You don’t have to be cured to have a life… Life can go on in the middle of the madness.Ilana Jacqueline
Hello my Zebras and Spoonies! Thank you for coming and hanging out with me today. I am glad that you are here.
Today I want to revisit the topic of how I cope with my chronic illness. I made a previous post about this that focused on the philosophy that I use when thinking about my chronic illness that allows me to better manage the challenges I face. You can read that here:
You can also listen to the pod cast here:
But I am revisiting the topic to talk about it from a more practical perspective. I want to talk about some coping skills or tools that you can use to help get you through the tough times. As I got to working on this, I realized that there was a lot of material here, so I’ve broken it into two parts. This is the promised second post about coping skills.Continue reading “Coping Skills: Part Two”
A year ago, a dear friend of mine lost his long battle with depression and died by suicide.
I always imagined that someone I loved committing suicide would make me angry. But of all the complex feelings that I have had, anger has never been amongst them. While I mourn and suffer because of his choice to end his life, I also understand why he chose to do so. His death is a testimony of our failure as a society. He spent most of his life dedicated to helping others with mental illness because he understood how deep those struggles effect you. Despite all his training and years of experience as a psychiatric nurse, he was not immune any more than anyone else.Continue reading “Shift the Focus”
The way that we talk about things matters. The language that we use effects the way that we think about and engage with a topic. When we choose to use positive language, we are more likely to think about and engage with the topic in a positive way. Like wise, negative language is more likely to evoke a negative response in us. This is important because our minds and bodies are connected. Our expectations can influence the outcomes. This is why the placebo effect exists. When we believe that we are getting treatment and are going to get better, we have a better chance of improving our physical well being; even if we aren’t getting treatment. This does not mean that we can magically cure ourselves of all ills with will power, positive thoughts or good vibes. But what it does mean, is that we can help our bodies foster an enivornment for healing.Continue reading “Language Has Power”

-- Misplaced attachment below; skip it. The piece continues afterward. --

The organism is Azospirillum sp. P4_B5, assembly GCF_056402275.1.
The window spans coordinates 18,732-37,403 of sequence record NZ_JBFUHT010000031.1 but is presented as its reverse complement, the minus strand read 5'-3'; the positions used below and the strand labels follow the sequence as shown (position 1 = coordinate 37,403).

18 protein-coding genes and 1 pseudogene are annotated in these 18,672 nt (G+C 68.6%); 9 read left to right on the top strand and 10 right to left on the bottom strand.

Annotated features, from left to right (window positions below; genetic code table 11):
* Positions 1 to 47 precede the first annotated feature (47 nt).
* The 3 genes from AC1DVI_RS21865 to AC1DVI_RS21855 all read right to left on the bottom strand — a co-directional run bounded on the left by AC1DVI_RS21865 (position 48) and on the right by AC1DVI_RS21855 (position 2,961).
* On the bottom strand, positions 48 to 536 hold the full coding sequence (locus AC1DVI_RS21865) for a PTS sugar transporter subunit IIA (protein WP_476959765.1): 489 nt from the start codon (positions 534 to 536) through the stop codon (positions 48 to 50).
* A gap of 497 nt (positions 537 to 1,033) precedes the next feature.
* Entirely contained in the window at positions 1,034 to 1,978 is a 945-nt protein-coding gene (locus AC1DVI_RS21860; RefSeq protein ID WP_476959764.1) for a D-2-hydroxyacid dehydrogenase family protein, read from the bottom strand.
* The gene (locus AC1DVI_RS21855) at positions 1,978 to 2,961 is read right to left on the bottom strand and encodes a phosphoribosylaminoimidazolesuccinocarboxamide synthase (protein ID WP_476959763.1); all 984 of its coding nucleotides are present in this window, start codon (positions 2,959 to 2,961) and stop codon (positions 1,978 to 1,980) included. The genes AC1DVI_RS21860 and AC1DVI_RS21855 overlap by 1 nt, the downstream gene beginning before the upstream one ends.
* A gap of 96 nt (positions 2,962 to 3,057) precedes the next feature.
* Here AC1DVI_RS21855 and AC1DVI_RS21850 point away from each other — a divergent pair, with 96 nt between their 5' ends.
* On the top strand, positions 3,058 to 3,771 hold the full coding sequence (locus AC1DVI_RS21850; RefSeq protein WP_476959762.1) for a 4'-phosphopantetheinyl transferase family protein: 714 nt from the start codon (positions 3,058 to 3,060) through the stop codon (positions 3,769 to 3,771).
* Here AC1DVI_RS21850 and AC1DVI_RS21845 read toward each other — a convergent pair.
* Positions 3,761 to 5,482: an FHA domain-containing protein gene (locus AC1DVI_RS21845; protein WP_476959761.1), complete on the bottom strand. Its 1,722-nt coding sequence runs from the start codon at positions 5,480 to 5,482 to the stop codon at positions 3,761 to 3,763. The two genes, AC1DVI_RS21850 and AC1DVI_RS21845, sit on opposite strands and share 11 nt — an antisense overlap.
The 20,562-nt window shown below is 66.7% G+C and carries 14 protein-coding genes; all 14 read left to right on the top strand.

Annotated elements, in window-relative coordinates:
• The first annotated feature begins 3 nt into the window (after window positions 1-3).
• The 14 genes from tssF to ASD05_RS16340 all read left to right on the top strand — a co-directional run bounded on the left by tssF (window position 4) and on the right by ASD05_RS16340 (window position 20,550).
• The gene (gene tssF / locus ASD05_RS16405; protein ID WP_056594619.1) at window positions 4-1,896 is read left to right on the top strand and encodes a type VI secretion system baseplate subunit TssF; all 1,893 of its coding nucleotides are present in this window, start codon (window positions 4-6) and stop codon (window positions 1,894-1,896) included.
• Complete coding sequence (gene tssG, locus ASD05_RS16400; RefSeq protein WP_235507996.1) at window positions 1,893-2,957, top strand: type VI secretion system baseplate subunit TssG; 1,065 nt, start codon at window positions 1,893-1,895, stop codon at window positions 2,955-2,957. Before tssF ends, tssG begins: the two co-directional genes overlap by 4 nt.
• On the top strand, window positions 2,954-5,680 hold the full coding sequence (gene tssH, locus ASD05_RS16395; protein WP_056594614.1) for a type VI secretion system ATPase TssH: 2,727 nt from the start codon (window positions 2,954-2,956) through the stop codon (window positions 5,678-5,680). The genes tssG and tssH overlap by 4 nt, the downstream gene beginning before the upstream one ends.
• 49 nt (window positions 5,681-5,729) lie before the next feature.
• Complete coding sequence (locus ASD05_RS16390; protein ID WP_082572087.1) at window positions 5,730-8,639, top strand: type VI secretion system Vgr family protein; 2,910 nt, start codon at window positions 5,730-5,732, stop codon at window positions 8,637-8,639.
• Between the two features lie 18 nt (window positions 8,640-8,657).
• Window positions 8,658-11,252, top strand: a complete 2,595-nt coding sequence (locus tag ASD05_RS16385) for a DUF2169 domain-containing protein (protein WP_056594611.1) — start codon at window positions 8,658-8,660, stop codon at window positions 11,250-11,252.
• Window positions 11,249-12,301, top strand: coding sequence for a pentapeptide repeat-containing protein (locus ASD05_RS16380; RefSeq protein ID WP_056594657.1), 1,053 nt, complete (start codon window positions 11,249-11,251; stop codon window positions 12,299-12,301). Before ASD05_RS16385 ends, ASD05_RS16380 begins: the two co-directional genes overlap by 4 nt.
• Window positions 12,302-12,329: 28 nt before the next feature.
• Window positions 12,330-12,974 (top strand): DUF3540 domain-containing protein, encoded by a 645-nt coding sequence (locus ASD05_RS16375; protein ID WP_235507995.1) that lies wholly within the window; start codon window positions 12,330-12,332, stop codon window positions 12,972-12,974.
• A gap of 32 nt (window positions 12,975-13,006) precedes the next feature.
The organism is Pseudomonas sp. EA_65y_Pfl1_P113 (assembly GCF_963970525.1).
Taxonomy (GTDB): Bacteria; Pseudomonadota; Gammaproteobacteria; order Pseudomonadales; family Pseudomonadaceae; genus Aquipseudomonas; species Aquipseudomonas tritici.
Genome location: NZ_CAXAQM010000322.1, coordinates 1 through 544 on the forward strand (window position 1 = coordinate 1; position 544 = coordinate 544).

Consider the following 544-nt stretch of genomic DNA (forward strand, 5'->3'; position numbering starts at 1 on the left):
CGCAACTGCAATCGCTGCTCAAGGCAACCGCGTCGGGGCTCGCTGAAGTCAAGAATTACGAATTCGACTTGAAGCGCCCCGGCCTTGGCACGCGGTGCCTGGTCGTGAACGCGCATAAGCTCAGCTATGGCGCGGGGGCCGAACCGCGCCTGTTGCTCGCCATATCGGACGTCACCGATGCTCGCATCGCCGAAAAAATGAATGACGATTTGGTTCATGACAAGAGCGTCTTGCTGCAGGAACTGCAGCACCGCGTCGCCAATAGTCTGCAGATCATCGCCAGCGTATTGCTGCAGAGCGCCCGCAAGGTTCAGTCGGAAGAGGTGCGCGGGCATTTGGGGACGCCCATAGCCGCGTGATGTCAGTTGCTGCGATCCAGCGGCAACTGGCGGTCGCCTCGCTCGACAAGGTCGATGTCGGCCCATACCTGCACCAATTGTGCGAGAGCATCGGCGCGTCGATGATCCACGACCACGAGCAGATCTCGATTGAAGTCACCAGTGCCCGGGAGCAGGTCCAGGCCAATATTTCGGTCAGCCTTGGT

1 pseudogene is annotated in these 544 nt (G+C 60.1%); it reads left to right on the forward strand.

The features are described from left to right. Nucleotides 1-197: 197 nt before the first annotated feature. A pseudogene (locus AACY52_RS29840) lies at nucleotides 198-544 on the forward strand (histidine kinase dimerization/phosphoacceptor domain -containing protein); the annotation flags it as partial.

“Sometimes [things will] seem, by contrast, inconsequential, and you’ll wonder what business they have in [our lives]…Think of these fragments as the shavings off a carpenter’s floor, swept together after some great work has been made. The master piece has been taken from the workshop, but what might we learn from a study of some particular curl of wood about the moment of creation? How here the carpenter hesitated, or there moved to complete a form with unerring certainty? Are these shavings then, that seem at first glance redundant, not also part of the great work, being that which has been removed to reveal it?”Continue reading “Of No Consequence”
When diagnosed with a chronic illness or disorder, many complex things happen in your life. There is the moment when you have to decide who you disclose the diagnosis to and who you keep it from. This is a very personal and often complex decision filled with emotional landmines. So, what do you do when faced with denial after the disclosure?Continue reading “Navigating Denial”
How can one know the fullness of something without first knowing the parts which surmise to create the whole? Observation then cannot be based upon the desire to define something. It must simply become an exercise to see what is present. This becomes particularly important when speaking of people.Continue reading “Reflections on a Pond”